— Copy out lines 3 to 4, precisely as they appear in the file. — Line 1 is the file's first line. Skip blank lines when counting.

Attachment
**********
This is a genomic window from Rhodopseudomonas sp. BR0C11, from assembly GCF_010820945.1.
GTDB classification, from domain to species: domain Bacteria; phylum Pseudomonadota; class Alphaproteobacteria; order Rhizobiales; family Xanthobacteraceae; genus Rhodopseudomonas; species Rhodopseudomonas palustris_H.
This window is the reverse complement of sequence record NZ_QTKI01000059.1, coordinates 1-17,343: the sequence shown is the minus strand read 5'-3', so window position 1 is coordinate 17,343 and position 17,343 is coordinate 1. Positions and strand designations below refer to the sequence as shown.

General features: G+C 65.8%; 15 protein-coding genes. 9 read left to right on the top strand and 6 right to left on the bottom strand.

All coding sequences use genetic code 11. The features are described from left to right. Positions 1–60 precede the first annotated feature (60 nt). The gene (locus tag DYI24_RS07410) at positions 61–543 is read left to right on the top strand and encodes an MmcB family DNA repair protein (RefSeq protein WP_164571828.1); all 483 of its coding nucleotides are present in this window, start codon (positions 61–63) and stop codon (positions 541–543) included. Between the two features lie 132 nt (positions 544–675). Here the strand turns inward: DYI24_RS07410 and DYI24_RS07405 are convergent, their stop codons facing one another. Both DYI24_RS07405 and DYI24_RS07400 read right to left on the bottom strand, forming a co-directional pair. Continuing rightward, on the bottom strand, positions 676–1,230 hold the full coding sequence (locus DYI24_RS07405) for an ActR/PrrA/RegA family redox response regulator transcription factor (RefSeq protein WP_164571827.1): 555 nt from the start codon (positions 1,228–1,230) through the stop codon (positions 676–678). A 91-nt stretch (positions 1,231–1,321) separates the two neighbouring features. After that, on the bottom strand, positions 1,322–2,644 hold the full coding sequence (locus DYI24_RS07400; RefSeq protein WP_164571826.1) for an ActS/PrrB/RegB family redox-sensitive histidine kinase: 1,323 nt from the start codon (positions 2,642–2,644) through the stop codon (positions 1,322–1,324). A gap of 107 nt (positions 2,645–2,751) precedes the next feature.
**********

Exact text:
This window is the reverse complement of sequence record NZ_QTKI01000059.1, coordinates 1-17,343: the sequence shown is the minus strand read 5'-3', so window position 1 is coordinate 17,343 and position 17,343 is coordinate 1. Positions and strand designations below refer to the sequence as shown.

General features: G+C 65.8%; 15 protein-coding genes. 9 read left to right on the top strand and 6 right to left on the bottom strand.